KUALA LUMPUR (Dec 10): Lembaga Tabung Haji (TH) effectively paid dividends (hibah) using depositors' savings, said Malaysiakini, quoting a financial position review for 2017 by independent audit firm PriceWaterhouseCoopers (PwC) on the matter today.
The report said the pilgrimage fund structured two deals to give the impression that these dividends were coming from profits. The financial position review was tabled in the Dewan Rakyat today.
For the first deal, TH's shares in Bank Islam Malaysia Bhd (BIMB) were sold, to show profit before being repurchased, which also incurred brokerage fees.
For the second, its subsidiary companies declared high dividends although the amount was never fully paid, said Malaysiakini.
"Although the transactions appear commercial, we understand that the intention was to enable TH to report higher profits for the purpose of distribution to the depositors.
"This would only lead to the hibah being funded out of the cash from the depositors' savings funds, and not the profits declared," PwC said in the financial position review.
According to Malaysiakini, in the BIMB deal, TH sold RM2.551 billion shares to generate a gain of RM553 million. However, in the same year, it spent RM2.688 billion buying back the same shares.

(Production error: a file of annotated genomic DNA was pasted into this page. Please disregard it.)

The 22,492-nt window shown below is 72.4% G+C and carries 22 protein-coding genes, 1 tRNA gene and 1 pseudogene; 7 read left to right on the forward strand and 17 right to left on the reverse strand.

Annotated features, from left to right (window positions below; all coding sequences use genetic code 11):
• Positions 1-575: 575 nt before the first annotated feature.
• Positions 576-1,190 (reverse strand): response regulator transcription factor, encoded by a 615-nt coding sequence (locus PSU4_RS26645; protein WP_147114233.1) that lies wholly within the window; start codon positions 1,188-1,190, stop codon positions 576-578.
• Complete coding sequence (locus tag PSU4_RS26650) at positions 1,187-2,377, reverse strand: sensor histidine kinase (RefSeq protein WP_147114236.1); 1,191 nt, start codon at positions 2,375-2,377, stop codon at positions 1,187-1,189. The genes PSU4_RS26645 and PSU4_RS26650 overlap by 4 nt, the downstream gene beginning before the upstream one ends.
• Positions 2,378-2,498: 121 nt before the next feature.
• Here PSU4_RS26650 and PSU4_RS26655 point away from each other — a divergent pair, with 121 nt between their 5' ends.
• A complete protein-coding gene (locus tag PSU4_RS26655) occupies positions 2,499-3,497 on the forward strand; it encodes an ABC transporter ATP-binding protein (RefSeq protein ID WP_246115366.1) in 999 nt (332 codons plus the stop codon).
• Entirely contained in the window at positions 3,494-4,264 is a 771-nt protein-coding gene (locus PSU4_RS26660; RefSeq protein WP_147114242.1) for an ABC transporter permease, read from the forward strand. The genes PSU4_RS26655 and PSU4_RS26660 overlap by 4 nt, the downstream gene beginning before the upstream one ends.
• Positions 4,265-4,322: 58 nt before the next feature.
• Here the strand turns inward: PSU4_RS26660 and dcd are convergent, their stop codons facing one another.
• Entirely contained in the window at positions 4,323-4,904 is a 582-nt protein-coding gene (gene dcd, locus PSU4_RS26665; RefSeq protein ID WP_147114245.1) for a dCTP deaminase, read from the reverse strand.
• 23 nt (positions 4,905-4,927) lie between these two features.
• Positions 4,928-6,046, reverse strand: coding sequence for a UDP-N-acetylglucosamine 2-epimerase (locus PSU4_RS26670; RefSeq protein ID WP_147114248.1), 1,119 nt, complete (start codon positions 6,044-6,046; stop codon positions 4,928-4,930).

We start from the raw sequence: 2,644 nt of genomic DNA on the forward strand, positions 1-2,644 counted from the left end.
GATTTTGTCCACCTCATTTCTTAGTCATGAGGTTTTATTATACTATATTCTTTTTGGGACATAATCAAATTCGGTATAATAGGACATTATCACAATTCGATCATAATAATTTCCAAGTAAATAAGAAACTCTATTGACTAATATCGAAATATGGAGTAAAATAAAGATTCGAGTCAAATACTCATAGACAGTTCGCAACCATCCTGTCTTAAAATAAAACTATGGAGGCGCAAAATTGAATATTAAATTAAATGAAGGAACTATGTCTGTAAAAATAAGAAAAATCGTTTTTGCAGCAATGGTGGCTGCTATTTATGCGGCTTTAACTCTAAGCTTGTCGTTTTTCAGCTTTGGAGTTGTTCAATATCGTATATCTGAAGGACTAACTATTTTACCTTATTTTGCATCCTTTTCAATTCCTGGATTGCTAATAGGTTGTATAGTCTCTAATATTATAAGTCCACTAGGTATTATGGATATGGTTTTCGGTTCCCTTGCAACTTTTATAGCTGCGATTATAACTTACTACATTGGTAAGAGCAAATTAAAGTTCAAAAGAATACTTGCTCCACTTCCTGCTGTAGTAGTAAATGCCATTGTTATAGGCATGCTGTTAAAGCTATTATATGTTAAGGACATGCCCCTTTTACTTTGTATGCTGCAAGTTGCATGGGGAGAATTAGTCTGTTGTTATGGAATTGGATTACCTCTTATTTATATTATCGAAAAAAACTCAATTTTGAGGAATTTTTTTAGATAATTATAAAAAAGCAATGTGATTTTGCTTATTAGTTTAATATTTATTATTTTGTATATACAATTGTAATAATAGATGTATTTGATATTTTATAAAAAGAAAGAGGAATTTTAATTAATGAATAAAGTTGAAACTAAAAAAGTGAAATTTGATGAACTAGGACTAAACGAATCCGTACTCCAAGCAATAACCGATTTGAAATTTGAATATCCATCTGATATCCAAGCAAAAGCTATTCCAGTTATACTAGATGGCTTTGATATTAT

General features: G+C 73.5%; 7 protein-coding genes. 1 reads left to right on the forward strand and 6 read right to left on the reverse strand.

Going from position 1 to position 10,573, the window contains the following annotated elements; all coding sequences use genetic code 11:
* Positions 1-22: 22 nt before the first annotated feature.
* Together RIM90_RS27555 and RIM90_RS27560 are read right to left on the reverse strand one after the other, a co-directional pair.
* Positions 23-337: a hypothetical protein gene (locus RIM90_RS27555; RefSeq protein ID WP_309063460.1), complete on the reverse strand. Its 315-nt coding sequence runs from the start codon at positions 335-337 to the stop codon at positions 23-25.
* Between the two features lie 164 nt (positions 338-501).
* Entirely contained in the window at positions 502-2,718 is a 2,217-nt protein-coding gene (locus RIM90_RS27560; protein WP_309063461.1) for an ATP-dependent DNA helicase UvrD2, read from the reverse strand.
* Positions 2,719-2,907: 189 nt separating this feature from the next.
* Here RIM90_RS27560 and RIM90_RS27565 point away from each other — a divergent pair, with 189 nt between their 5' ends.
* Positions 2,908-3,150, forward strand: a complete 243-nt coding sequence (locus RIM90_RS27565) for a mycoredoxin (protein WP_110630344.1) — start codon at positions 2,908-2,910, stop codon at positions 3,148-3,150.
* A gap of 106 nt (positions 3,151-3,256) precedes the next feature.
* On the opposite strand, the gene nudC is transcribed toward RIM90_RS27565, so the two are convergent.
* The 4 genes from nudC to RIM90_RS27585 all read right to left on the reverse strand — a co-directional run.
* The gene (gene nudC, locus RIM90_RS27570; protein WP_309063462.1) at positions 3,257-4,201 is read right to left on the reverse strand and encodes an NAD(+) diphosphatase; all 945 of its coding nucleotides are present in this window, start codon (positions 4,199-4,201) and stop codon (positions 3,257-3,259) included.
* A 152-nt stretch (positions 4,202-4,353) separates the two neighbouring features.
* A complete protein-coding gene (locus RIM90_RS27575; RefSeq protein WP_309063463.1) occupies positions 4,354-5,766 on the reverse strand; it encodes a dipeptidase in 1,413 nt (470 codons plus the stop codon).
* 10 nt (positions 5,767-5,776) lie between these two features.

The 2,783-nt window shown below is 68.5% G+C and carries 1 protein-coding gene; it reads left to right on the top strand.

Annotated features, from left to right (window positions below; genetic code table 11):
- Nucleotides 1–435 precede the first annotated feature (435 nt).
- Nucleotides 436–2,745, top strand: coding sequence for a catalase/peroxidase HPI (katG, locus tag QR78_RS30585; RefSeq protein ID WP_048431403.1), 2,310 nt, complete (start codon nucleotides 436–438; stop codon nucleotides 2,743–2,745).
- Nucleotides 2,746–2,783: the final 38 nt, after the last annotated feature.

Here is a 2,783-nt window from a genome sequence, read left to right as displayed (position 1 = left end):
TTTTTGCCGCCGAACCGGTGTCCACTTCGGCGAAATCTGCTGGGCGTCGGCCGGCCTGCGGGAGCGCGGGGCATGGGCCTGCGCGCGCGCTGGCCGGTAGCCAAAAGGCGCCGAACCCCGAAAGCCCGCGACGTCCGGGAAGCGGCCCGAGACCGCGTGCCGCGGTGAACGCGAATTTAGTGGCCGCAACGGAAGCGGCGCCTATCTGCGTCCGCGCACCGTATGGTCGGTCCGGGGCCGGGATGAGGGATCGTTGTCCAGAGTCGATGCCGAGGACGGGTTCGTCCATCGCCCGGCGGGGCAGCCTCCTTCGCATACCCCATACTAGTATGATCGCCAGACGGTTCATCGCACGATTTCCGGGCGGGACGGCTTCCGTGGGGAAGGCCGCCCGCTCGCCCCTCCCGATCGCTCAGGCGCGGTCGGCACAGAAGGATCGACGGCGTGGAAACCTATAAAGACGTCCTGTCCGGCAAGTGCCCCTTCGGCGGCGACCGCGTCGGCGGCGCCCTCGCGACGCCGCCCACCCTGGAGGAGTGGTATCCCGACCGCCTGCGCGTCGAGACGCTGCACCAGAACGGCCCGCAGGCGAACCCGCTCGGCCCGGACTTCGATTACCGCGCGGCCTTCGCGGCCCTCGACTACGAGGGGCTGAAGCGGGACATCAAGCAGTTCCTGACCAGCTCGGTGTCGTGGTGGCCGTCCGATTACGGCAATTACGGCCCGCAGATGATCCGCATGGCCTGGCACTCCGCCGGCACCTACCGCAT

"Effectively, the sale of the shares in BIMB did not result in cash benefit to Tabung Haji, other than gain at TH level, which increased the profits of Tabung Haji for the financial year 2017 by RM553 million," said the financial position review.
In the report, PwC reportedly interviewed the TH's equity traders, who admitted that the sale and repurchase of BIMB shares were only to show profit temporarily, so as to justify TH's dividend payments.
"Based on our discussion with the equity trader of Tabung Haji, he confirmed that the sale and repurchase of the BIMB shares were done in order to realise the upside value of BIMB shares, in order to recognise the profits needed to meet the bonus distribution target for 2017," read the document.
PwC added that the sale and repurchase of the shares were not disclosed in TH's financial statement, as required under the financial reporting standards.
It added that the fund used similar modus operandi in 2016 to give the impression of profit.
With regard to dividends declared by TH's subsidiaries, Malaysiakini's report quoted the document revealing that RM510 million was declared by the companies, but RM222 million remains unpaid.
Last year, Tabung Haji declared dividends of 4.5% and a bonus of 1.75%.